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Understanding overuse of diagnostic imaging for patients with low back pain in the Emergency Department: a qualitative study
  1. Johan Blokzijl1,2,3,
  2. Rachael H Dodd3,4,
  3. Tessa Copp3,4,
  4. Sweekriti Sharma2,3,
  5. Elise Tcharkhedian5,
  6. Christiane Klinner2,
  7. Chris G Maher2,3,
  8. Adrian C Traeger2,3
  1. 1 Physical Therapy Sciences, Program in Clinical Health Sciences, University Medical Centre Utrecht Brain Centre, Utrecht, Netherlands
  2. 2 Institute for Musculoskeletal Health, The University of Sydney Faculty of Medicine and Health, Sydney, New South Wales, Australia
  3. 3 Wiser Healthcare, Sydney School of Public Health, The University of Sydney Faculty of Medicine and Health, Sydney, New South Wales, Australia
  4. 4 Sydney Health Literacy Lab, Sydney School of Public Health, The University of Sydney Faculty of Medicine and Health, Sydney, New South Wales, Australia
  5. 5 Liverpool Hospital, Liverpool, New South Wales, Australia
  1. Correspondence to Dr Adrian C Traeger, School of Public Health, The University of Sydney, Sydney, NSW 2050, Australia; adrian.traeger{at}sydney.edu.au

Abstract

Background Overuse of lumbar imaging in the Emergency Department is a well-recognised healthcare challenge. Studies to date have not provided robust evidence that available interventions can reduce overuse. For an intervention aimed at reducing imaging to be effective, insight into how both patients and clinicians view lumbar imaging tests is essential.

Aim To explore factors that might influence overuse of lumbar imaging in the Emergency Department.

Methods Participants were recruited from three hospitals in Sydney, Australia between April and August 2019. We conducted focus groups and/or interviews with 14 patients and 12 clinicians. Sessions were audio-recorded and transcribed verbatim. Data were analysed using framework analysis by a team of four researchers with diverse backgrounds.

Results Patients described feeling that the decision about lumbar imaging was made by their Emergency Department clinician and reported little involvement in the decision-making process. Other potential drivers of lumbar imaging overuse from the patients’ perspective were strong expectations for lumbar imaging, a reluctance to delay receiving a diagnosis, and requirements from third parties (eg, insurance companies) to have imaging. Emergency Department clinicians suggested that the absence of an ongoing therapeutic relationship, and the inability to manage perceived patient pressure could drive overuse of lumbar imaging. Suggested protective factors included: involving patients in the decision, ensuring clinicians have the ability to explain the reasons to avoid imaging and collaborative approaches to care both within the Emergency Department and with primary care.

Conclusion and key findings We found several factors that could contribute to overuse of lumbar imaging in the Emergency Department. Solutions to overuse of lumbar imaging in the Emergency Department could include: (1) strategies to involve patients in decisions about imaging; (2) training and support to provide thorough and well explained clinical assessment for low back pain; and (3) systems that support collaborative approaches to care.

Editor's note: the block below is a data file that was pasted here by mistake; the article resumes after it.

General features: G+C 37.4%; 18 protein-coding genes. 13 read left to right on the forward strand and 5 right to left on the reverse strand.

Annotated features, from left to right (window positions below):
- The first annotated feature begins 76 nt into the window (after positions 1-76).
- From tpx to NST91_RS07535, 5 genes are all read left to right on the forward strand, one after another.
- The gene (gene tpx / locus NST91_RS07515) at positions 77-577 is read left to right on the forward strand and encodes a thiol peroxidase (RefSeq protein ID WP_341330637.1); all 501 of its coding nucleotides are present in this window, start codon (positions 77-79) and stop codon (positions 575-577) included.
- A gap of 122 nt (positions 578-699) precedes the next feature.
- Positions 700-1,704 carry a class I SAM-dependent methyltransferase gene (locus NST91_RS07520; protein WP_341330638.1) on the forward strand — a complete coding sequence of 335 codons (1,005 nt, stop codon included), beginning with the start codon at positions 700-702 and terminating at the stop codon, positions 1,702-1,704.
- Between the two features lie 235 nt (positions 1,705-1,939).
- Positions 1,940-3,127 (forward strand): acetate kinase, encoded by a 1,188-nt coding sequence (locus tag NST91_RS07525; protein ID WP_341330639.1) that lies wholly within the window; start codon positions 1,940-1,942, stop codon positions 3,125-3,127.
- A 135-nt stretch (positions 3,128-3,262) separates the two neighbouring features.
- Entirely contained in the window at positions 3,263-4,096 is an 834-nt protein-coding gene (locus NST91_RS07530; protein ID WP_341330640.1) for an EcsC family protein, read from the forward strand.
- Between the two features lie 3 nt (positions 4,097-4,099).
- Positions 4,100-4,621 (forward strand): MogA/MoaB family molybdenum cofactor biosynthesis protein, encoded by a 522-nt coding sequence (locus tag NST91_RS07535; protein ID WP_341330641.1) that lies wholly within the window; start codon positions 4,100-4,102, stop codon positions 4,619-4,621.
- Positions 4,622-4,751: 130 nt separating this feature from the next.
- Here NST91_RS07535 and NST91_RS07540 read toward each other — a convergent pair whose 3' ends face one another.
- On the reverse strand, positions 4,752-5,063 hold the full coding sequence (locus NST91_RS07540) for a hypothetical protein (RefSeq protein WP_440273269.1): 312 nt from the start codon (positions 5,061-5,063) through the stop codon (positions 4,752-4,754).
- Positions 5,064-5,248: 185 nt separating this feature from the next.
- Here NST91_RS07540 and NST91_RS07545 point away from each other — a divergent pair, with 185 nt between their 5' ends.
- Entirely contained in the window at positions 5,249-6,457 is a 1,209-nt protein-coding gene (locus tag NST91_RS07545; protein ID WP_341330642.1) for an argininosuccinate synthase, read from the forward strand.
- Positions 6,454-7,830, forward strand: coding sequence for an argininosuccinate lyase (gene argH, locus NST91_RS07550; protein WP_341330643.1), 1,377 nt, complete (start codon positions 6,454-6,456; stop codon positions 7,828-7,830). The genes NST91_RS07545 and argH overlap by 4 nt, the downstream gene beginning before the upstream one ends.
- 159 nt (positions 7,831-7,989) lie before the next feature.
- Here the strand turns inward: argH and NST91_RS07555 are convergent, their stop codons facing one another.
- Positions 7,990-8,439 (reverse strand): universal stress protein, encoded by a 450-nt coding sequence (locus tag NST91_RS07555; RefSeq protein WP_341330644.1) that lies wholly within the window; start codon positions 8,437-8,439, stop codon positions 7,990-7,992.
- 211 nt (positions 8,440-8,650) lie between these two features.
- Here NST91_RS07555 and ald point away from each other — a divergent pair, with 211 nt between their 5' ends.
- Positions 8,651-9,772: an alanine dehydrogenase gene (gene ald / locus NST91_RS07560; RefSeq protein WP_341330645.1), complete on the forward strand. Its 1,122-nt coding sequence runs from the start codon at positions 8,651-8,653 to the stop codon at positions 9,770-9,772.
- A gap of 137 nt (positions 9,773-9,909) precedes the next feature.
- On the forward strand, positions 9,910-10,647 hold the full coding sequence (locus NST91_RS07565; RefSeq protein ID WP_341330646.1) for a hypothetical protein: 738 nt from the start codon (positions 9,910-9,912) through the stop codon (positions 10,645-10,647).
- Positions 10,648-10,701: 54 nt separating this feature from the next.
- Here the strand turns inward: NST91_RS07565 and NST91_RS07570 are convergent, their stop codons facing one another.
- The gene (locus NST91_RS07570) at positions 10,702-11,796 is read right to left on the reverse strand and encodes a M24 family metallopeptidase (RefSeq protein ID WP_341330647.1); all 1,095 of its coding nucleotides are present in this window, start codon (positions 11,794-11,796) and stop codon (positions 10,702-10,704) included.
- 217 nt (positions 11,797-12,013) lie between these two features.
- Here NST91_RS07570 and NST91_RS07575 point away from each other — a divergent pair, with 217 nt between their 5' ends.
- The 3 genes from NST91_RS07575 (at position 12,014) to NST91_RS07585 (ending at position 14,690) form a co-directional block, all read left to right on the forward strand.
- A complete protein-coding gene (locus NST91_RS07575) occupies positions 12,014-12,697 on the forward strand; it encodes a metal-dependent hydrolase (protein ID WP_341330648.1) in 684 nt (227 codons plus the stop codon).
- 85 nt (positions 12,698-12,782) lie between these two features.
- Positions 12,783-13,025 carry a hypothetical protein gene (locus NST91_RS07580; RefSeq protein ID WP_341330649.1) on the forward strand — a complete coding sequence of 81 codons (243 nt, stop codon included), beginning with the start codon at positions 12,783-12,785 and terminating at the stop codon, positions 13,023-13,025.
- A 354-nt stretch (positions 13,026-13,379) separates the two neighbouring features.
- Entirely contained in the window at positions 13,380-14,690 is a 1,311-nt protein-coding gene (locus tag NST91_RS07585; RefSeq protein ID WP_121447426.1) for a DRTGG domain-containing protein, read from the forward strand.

• imaging
  • musculo-skeletal
  • emergency department
  • qualitative research
  • quality improvement

Data availability statement

No data are available. No data are available as it is not possible to fully anonymise the qualitative data.

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Data availability statement

No data are available. No data are available as it is not possible to fully anonymise the qualitative data.

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Footnotes

  • Handling editor Margaret Samuels-Kalow

  • Twitter @JohanBlokzijl1, @RachaelHDodd, @TessaCopp, @SweekritiSharma, @CGMMaher, @adrian_traeger

  • Contributors ACT, CK and CGM conceived and designed the study, and obtained research funding. ACT and CGM supervised the conduct of the study and data collection. ACT, SS, CK, ET contributed to data collection. JB, ACT, RHD and TC contributed to the analysis and interpretation of the data. JB drafted the manuscript, and all authors contributed substantially to its revision. ACT takes responsibility for the paper as a whole.

  • Funding This work was supported by a National Health and Medical Research Council Programme Grant APP1113532 and a Kickstart Grant from The University of Sydney. The funding agreement ensured the authors’ independence in designing the study, interpreting the data, writing, and publishing the report.

  • Competing interests None declared.

  • Provenance and peer review Not commissioned; externally peer reviewed.

  • Supplemental material This content has been supplied by the author(s). It has not been vetted by BMJ Publishing Group Limited (BMJ) and may not have been peer-reviewed. Any opinions or recommendations discussed are solely those of the author(s) and are not endorsed by BMJ. BMJ disclaims all liability and responsibility arising from any reliance placed on the content. Where the content includes any translated material, BMJ does not warrant the accuracy and reliability of the translations (including but not limited to local regulations, clinical guidelines, terminology, drug names and drug dosages), and is not responsible for any error and/or omissions arising from translation and adaptation or otherwise.

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